Whatever the Sixties had been to whoever had experienced them firsthand, my young adulthood saw them being transformed into the biggest consumer craze in history. All through my twenties and thirties in the Reagan-through-Clinton era, every big town had a “classic rock” station that was usually the jobsite-friendly soundtrack that one heard in the homebuilding industry all day long, and I may well have listened to more Jimi Hendrix or early Stones that way than you ever did in your whole life. Every summer all through the 90s saw endless “reunion” tours of iconic sixties bands, and it was mostly young people from that post-sixties era that one would see attending them. Frankly, bands like Pink Floyd or the Moody Blues sounded better and more professional than ever on those tours, now that they were just working stiffs with wives and kids and had discovered that acid and moral anarchy were not the artistic muse they’d once been cracked up to be, but one wasn’t supposed to notice that. The schtick was, you missed it, chump, but here’s a cheap copy for you to enjoy anyway….
If I had been ten or twelve years older, as a young man I would have lived with that same dread men your age did: of that draft number coming up out of the blue, and the miserable conundrum of whether one really could go and kill or be killed and remain human, or else fuck off to Canada or Sweden or go underground, or register as a “conscientious objector” and spend the next several years in a cell or a mental hospital or wearing a red cross on a battlefield, and remain an American. I doubt you really let yourself think about that status as an owned thing prior to yours coming up, but come up it did, didn’t it? This must have had something to do with the angst and desperation underlying all the “hell of a party” urges you and so many other young men responded to in those times.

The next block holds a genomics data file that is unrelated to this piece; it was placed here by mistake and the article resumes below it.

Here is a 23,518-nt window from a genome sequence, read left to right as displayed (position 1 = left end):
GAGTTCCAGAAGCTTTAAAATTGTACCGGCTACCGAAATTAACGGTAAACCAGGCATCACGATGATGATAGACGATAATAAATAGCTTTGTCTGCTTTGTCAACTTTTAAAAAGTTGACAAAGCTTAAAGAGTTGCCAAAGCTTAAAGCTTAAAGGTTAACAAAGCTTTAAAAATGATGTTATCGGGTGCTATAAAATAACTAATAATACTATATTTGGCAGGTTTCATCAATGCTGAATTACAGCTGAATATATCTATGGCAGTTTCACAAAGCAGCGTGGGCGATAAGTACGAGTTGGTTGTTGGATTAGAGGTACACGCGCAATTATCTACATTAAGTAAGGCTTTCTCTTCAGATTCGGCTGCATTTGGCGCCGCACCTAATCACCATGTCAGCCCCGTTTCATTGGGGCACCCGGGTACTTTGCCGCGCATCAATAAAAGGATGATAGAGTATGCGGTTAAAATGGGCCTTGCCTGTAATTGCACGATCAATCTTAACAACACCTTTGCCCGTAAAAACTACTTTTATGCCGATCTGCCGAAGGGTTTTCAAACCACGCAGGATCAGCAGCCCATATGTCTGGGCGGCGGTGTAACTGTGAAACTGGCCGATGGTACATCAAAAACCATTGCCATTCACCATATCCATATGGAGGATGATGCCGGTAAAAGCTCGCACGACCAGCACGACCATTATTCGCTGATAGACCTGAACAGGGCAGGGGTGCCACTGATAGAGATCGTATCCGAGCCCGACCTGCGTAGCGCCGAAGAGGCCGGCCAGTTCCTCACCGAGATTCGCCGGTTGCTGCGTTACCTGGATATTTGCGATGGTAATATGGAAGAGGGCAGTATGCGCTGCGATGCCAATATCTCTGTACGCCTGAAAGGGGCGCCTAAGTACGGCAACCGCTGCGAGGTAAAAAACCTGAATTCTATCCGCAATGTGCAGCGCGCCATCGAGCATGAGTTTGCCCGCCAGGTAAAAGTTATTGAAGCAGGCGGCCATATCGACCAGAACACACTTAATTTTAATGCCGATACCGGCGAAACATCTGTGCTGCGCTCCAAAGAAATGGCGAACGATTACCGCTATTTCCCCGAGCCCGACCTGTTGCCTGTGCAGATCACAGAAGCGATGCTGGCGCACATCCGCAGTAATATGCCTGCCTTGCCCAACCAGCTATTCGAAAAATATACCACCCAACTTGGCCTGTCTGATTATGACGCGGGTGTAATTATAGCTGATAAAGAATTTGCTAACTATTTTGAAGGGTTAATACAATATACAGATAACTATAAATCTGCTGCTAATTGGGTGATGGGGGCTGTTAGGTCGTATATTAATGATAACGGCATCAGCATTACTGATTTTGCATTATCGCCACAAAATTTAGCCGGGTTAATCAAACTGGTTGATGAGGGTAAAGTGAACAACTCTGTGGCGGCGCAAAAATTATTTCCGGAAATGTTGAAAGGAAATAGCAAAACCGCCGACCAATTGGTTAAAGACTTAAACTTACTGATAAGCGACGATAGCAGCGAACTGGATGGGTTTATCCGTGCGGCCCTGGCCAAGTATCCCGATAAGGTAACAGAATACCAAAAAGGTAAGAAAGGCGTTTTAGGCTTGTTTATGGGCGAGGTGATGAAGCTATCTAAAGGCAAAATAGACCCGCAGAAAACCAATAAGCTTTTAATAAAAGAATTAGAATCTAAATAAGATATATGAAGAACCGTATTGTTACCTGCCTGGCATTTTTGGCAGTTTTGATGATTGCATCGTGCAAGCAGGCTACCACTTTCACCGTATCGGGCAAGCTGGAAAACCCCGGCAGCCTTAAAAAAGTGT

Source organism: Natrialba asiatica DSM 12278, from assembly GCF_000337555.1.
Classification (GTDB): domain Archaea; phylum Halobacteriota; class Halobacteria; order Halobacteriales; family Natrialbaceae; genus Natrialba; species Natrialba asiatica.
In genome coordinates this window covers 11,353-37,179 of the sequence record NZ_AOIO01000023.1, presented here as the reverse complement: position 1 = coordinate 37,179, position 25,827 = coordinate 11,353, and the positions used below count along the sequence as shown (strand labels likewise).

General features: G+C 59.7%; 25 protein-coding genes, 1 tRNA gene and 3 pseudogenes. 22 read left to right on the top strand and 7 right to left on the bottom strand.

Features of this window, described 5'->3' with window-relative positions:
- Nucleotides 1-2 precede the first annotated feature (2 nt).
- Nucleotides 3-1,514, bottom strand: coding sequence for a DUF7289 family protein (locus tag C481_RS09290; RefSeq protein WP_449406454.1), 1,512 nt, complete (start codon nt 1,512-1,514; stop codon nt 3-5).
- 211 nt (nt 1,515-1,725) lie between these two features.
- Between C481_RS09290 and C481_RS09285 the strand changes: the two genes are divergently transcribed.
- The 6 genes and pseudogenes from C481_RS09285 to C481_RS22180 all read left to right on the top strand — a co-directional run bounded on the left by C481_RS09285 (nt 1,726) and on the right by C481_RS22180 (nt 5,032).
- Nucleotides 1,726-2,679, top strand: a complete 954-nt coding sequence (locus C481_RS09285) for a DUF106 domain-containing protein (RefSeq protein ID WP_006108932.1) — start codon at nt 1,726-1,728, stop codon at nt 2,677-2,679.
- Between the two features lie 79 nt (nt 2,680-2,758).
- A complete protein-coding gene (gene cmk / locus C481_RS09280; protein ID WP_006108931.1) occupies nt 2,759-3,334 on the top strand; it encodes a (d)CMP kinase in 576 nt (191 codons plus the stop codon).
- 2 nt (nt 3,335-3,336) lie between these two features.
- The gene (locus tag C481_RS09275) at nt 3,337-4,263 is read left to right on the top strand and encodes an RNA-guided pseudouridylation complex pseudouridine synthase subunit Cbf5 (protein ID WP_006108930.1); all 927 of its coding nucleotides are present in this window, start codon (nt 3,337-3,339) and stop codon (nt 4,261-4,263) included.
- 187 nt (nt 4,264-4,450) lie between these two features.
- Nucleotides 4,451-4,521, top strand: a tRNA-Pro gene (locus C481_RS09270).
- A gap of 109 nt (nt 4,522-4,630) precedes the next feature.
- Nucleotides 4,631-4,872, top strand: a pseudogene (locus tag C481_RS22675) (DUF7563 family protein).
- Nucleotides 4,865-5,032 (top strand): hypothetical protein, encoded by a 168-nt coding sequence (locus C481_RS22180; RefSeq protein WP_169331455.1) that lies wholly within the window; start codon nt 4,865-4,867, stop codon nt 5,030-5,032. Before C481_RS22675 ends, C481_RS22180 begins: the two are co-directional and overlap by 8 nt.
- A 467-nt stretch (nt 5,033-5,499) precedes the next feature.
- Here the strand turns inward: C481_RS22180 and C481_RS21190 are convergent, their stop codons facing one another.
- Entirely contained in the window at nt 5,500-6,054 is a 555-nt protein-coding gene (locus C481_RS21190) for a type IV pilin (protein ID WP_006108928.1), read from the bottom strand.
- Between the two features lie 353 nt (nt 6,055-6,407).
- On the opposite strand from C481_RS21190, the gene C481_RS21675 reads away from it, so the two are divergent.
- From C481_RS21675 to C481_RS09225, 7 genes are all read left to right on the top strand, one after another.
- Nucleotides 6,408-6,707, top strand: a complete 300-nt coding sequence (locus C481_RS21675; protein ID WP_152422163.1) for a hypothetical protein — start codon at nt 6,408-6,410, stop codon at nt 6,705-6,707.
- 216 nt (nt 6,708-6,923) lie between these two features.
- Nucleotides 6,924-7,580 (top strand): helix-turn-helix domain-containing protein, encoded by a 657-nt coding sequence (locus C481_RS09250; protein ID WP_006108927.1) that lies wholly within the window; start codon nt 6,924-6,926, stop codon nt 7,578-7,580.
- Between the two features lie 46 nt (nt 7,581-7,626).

Somehow, seeing Beatty’s epic treatise of another leftism and another hell of a party in another time, right when that posturing fraud Ronald Reagan was coming to power and getting ready to have his own run as a consumer-craze hawker pitching flag-waving conventionalism as an excuse for just about anything done under that flag, began a lifetime journey of re-discovery for me. Not just about the Sixties and what they had meant, but the whole epoch of left-versus-right division and bloodshed I had lived in, which had already been long underway when John Reed was still drinking and carousing at Harvard before the Great War.
And yes, Reed was a pathetic dupe. For as colorful and adventurous a life as his very short one was, how he lived it was mostly as an impressionable rich kid taking full-time revenge on a controlling father by being as wild and radical as he could manage just to show him up. There was that privilege-guilt that so many leftists try so hard to conceal, that impossibility of ever being anything but a spoiled rich kid while being the only one fooled by all the pretenses that one is something other than that.
The long and short of this is, whatever the influences from whichever sources or experiences, I entered young adulthood fully available for a revolution that had already been either cancelled or turned into a media sideshow, and found that all that was left of it was in university conference rooms and public squares, where boring, angry “activists” were still trying to sell that sixties-era sense that anything from native American sovereignty to saving dolphins was somehow all one great big unified “cause”, (and oh yeah, women’s whatever too, of course), and not wanting to see how fractious and silly their fake “movement” was or how their worst enemies were not capitalists but themselves and their own supposed allies in a “movement” that just plain didn’t even exist any more.
What “Reds” began to show me, was: maybe it never really had.